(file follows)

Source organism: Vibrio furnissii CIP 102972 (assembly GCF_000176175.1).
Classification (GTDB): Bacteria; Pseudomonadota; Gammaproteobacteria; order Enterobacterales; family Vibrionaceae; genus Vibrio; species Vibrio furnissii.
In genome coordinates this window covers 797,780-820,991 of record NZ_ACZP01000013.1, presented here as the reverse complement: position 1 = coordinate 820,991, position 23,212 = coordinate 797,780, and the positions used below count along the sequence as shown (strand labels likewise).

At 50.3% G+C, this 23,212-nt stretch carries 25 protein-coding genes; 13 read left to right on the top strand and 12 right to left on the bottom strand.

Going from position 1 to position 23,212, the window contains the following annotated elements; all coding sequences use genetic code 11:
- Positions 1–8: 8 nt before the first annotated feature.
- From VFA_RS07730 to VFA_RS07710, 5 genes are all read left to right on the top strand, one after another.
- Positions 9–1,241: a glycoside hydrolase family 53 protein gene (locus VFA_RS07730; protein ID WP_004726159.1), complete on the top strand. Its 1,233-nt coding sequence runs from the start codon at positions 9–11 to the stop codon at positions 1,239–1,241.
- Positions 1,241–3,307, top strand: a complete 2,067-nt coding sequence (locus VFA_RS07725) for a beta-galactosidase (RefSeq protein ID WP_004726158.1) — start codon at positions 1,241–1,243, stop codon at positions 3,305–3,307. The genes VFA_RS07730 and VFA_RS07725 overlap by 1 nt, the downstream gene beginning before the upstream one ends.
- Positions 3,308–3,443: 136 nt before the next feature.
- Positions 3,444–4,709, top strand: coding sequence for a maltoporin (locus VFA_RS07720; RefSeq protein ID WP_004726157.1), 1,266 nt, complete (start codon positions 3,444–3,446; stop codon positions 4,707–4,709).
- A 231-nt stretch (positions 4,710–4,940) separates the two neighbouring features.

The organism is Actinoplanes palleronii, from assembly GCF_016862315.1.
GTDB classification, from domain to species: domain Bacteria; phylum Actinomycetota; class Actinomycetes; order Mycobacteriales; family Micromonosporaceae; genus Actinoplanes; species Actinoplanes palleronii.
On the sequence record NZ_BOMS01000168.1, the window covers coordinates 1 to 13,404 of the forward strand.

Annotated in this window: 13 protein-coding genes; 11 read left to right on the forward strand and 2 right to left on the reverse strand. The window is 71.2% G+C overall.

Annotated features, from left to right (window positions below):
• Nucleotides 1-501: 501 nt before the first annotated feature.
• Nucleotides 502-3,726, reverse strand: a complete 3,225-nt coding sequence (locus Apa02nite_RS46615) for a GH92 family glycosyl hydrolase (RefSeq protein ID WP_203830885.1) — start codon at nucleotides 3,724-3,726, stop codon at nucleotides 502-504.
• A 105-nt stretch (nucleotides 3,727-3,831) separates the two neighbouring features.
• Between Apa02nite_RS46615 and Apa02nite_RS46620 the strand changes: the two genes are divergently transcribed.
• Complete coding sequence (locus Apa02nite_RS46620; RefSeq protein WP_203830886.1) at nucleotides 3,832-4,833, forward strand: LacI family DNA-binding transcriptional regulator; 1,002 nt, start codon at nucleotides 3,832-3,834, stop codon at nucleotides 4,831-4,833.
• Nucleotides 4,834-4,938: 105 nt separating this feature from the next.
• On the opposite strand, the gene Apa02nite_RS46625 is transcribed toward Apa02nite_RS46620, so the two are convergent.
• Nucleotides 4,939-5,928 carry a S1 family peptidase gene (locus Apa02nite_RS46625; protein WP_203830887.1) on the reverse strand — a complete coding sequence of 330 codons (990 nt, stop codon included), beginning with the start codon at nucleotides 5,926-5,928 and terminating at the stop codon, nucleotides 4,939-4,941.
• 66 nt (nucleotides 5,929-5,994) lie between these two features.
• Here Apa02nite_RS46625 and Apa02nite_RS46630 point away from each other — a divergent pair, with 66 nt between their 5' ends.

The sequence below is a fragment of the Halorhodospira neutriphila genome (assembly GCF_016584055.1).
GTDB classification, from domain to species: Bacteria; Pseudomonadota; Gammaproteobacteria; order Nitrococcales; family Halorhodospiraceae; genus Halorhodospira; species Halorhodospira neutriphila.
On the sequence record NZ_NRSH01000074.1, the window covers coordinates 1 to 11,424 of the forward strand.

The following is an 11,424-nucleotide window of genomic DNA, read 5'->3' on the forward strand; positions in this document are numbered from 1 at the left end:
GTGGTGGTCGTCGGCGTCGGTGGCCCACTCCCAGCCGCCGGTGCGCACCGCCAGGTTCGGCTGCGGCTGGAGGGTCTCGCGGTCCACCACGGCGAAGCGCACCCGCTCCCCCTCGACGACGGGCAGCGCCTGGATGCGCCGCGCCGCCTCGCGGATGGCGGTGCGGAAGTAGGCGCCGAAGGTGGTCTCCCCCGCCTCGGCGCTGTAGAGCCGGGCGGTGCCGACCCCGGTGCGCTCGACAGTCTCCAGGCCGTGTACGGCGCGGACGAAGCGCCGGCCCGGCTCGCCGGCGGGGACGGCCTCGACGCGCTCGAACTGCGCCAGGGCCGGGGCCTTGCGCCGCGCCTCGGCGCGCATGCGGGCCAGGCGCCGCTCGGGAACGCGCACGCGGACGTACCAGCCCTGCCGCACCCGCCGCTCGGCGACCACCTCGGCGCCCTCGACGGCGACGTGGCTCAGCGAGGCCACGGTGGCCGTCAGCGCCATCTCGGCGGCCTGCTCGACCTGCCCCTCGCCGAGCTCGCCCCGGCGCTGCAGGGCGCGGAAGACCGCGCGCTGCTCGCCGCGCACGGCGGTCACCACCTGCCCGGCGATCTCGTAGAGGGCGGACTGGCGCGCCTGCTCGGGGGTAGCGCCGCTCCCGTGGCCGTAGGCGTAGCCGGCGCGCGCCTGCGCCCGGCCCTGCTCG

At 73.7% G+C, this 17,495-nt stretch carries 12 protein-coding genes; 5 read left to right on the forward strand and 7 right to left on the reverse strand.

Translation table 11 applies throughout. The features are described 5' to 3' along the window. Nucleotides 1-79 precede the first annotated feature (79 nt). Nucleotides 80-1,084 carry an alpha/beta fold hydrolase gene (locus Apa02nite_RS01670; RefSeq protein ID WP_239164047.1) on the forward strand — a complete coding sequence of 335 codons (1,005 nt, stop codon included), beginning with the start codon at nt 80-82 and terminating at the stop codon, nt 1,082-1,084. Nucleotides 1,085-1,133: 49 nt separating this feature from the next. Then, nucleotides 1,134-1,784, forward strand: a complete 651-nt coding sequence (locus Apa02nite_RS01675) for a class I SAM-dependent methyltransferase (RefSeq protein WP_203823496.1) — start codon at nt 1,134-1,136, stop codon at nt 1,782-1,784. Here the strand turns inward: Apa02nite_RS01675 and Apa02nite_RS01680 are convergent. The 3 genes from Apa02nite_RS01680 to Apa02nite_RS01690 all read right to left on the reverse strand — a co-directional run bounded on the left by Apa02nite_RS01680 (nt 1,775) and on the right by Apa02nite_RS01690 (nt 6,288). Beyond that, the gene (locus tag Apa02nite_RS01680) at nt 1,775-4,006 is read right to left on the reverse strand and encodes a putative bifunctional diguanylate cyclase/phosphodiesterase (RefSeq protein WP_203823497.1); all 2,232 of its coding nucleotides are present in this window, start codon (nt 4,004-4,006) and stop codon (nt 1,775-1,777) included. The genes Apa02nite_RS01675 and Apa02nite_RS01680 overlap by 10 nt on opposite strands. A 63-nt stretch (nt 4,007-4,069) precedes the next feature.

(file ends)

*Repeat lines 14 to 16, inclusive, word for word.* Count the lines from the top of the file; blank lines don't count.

GTDB classification, from domain to species: domain Bacteria; phylum Actinomycetota; class Actinomycetes; order Mycobacteriales; family Micromonosporaceae; genus Actinoplanes; species Actinoplanes palleronii.
On the sequence record NZ_BOMS01000168.1, the window covers coordinates 1 to 13,404 of the forward strand.

Annotated in this window: 13 protein-coding genes; 11 read left to right on the forward strand and 2 right to left on the reverse strand. The window is 71.2% G+C overall.